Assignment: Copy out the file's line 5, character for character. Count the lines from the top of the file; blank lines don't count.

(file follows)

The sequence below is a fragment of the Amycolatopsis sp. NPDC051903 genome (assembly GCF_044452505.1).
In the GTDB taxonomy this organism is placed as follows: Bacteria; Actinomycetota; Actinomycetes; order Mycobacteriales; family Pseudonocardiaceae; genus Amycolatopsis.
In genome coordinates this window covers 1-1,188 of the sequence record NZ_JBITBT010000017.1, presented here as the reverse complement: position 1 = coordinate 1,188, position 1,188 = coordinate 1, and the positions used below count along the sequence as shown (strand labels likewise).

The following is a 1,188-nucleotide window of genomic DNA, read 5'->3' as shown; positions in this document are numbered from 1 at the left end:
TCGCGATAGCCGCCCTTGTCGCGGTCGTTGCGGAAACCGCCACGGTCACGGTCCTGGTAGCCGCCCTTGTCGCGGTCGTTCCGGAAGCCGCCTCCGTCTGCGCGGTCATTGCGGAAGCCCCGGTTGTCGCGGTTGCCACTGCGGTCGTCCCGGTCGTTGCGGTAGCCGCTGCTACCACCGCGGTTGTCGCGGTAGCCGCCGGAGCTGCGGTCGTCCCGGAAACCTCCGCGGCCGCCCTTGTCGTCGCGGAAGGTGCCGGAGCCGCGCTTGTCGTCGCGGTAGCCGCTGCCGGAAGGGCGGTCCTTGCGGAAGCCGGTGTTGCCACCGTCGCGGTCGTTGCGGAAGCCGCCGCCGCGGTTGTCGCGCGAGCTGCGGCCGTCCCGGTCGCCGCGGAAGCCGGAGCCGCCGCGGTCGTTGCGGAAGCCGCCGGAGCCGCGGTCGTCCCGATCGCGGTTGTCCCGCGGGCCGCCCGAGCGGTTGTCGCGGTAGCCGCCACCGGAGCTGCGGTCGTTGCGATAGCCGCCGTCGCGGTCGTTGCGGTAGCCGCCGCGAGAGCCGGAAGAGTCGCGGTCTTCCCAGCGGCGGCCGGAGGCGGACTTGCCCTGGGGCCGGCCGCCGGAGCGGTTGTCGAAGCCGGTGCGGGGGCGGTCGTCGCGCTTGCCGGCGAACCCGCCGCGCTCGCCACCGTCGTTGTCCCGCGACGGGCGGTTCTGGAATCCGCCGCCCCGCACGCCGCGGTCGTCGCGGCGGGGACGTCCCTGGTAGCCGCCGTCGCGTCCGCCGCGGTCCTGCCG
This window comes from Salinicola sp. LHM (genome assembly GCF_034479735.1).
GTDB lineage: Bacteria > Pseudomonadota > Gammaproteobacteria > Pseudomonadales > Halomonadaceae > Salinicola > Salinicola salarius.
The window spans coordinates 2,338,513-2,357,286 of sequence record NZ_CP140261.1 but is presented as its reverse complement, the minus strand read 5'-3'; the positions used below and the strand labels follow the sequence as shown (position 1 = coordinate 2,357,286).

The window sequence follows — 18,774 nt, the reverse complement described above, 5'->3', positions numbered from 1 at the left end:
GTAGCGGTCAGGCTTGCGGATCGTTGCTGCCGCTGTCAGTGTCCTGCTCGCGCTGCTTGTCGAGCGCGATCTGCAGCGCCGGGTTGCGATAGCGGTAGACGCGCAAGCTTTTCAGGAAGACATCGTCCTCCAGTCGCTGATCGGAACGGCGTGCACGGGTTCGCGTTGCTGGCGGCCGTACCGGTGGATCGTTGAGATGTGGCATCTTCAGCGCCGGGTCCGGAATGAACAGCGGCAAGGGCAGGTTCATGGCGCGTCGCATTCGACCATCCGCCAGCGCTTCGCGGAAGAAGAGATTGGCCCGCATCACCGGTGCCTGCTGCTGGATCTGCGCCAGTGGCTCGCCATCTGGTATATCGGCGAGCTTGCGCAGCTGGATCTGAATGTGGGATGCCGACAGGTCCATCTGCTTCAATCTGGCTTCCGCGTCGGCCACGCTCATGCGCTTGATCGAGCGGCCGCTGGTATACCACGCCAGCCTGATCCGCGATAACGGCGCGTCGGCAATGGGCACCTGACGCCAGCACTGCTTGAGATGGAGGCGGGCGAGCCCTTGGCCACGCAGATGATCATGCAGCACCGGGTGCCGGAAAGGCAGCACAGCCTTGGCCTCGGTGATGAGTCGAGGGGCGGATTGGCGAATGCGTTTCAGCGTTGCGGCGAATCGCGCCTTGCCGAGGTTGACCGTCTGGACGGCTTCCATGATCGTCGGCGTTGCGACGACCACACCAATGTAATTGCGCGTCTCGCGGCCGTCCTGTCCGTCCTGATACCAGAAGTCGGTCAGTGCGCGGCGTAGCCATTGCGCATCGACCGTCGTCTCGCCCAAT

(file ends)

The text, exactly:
TCGCGATAGCCGCCCTTGTCGCGGTCGTTGCGGAAACCGCCACGGTCACGGTCCTGGTAGCCGCCCTTGTCGCGGTCGTTCCGGAAGCCGCCTCCGTCTGCGCGGTCATTGCGGAAGCCCCGGTTGTCGCGGTTGCCACTGCGGTCGTCCCGGTCGTTGCGGTAGCCGCTGCTACCACCGCGGTTGTCGCGGTAGCCGCCGGAGCTGCGGTCGTCCCGGAAACCTCCGCGGCCGCCCTTGTCGTCGCGGAAGGTGCCGGAGCCGCGCTTGTCGTCGCGGTAGCCGCTGCCGGAAGGGCGGTCCTTGCGGAAGCCGGTGTTGCCACCGTCGCGGTCGTTGCGGAAGCCGCCGCCGCGGTTGTCGCGCGAGCTGCGGCCGTCCCGGTCGCCGCGGAAGCCGGAGCCGCCGCGGTCGTTGCGGAAGCCGCCGGAGCCGCGGTCGTCCCGATCGCGGTTGTCCCGCGGGCCGCCCGAGCGGTTGTCGCGGTAGCCGCCACCGGAGCTGCGGTCGTTGCGATAGCCGCCGTCGCGGTCGTTGCGGTAGCCGCCGCGAGAGCCGGAAGAGTCGCGGTCTTCCCAGCGGCGGCCGGAGGCGGACTTGCCCTGGGGCCGGCCGCCGGAGCGGTTGTCGAAGCCGGTGCGGGGGCGGTCGTCGCGCTTGCCGGCGAACCCGCCGCGCTCGCCACCGTCGTTGTCCCGCGACGGGCGGTTCTGGAATCCGCCGCCCCGCACGCCGCGGTCGTCGCGGCGGGGACGTCCCTGGTAGCCGCCGTCGCGTCCGCCGCGGTCCTGCCG